Both parents are excited for how much Zainab, their daughter, seems to enjoy school.

In English, she listed the friends she has made. Zainab, 5, asked her father to hang up a piece of art she had crafted out of construction paper and glue. Like many children, she is a big fan of dinosaurs and Elsa, the queen from the Disney movie “Frozen.”

Zainab Asadi, 5, shows off some art she made while her father checks over what she did in school, at their home in the suburbs of Atlantic City, N.J., Oct. 26, 2021.
Zainab Asadi, 5, shows off some art she made while her father checks over what she did in school, at their home in the suburbs of Atlantic City, N.J., Oct. 26, 2021. (J.P. Lawrence/Stars and Stripes)

Once he receives his work authorization, Asadi said he hopes to move someplace where he can find a job.

His dream is to still be a pilot again, but he’ll drive a taxi or deliver food for a while, if that’s what it takes.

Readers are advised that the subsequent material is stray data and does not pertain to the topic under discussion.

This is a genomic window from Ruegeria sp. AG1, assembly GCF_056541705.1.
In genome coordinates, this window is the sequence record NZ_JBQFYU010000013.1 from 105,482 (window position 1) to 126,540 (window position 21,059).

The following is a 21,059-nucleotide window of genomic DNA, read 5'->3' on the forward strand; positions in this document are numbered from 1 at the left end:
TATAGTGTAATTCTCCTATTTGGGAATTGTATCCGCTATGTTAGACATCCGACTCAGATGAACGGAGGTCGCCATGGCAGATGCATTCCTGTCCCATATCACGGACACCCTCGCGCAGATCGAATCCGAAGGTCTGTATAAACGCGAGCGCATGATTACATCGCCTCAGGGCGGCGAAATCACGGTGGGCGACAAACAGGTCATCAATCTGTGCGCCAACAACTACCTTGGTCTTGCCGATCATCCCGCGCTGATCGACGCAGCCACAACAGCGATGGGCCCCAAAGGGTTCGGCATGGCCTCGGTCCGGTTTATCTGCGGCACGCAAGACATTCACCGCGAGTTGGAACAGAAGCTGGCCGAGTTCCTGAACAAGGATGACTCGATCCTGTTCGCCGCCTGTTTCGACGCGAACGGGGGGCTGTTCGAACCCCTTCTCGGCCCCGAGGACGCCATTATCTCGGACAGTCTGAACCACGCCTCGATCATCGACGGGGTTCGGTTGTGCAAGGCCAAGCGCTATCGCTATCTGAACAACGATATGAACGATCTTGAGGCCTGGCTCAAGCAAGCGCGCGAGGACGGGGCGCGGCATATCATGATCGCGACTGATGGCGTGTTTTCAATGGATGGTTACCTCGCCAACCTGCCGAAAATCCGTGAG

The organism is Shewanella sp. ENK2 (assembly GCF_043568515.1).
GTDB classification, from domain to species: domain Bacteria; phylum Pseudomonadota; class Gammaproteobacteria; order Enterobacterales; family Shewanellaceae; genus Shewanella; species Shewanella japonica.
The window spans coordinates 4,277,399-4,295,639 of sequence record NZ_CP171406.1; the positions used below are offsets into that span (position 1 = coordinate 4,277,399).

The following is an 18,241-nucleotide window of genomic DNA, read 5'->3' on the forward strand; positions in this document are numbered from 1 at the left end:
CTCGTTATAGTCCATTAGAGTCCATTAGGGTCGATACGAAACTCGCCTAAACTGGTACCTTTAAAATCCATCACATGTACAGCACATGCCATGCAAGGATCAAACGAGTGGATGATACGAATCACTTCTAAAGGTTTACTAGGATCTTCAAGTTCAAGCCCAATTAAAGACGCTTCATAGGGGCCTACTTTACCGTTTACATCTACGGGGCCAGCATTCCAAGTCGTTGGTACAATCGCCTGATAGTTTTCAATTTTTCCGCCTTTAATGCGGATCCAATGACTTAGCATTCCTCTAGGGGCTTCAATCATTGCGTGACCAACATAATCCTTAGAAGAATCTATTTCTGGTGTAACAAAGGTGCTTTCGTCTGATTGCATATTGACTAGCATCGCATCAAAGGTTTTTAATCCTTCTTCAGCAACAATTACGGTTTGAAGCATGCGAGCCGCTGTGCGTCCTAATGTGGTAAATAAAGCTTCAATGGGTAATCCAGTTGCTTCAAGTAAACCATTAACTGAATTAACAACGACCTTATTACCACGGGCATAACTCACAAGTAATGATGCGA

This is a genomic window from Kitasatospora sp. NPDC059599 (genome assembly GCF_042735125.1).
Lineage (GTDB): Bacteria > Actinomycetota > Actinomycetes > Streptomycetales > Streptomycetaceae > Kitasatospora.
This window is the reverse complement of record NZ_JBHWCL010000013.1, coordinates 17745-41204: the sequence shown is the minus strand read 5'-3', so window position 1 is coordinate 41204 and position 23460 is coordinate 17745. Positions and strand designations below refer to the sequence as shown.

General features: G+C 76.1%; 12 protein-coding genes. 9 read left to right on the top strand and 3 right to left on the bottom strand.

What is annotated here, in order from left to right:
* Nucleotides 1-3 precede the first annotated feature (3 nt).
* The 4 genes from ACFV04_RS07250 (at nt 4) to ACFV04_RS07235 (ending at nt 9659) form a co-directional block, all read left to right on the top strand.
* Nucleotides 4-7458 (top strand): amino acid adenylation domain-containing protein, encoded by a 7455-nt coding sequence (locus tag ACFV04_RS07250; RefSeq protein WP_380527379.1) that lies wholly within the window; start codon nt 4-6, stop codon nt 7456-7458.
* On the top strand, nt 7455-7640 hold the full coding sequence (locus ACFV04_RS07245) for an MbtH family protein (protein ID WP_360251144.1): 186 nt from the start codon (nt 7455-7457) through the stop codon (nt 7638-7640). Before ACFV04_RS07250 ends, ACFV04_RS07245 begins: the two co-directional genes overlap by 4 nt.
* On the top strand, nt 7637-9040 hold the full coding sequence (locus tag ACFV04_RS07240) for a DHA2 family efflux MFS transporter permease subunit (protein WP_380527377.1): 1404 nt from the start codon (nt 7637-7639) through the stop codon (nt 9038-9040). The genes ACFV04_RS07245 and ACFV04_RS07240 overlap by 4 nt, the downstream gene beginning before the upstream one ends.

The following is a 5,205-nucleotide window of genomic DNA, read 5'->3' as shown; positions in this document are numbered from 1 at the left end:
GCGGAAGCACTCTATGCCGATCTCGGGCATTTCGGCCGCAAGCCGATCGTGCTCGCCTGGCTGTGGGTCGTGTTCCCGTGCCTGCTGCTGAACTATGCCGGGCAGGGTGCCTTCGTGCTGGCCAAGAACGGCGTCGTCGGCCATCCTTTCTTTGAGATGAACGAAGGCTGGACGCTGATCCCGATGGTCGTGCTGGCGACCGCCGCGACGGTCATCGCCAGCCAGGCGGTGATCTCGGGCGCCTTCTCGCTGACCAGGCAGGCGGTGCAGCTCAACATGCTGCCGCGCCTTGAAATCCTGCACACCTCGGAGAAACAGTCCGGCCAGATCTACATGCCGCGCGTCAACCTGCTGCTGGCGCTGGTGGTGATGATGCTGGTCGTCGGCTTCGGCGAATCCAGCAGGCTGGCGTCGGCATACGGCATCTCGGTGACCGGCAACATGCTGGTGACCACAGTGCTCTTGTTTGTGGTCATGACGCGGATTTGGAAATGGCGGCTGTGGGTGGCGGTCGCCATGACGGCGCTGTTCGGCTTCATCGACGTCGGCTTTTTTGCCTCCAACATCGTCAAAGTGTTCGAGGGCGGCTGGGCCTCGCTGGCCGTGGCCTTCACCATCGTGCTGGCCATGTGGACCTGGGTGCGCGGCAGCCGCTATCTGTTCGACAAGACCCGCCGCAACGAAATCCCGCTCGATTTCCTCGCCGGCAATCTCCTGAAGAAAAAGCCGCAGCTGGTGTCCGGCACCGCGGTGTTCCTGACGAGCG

“I just want to work hard and make a good life for myself and for my family,” he said.

author headshot
J.p. Lawrence reports on the U.S. military in Afghanistan and the Middle East. He served in the U.S. Army from 2008 to 2017. He graduated from Columbia Journalism School and Bard College and is a first-generation immigrant from the Philippines.
twitter Email

stars and stripes videos

around the web

Sign Up for Daily Headlines

Sign-up to receive a daily email of today’s top military news stories from Stars and Stripes and top news outlets from around the world.

Sign up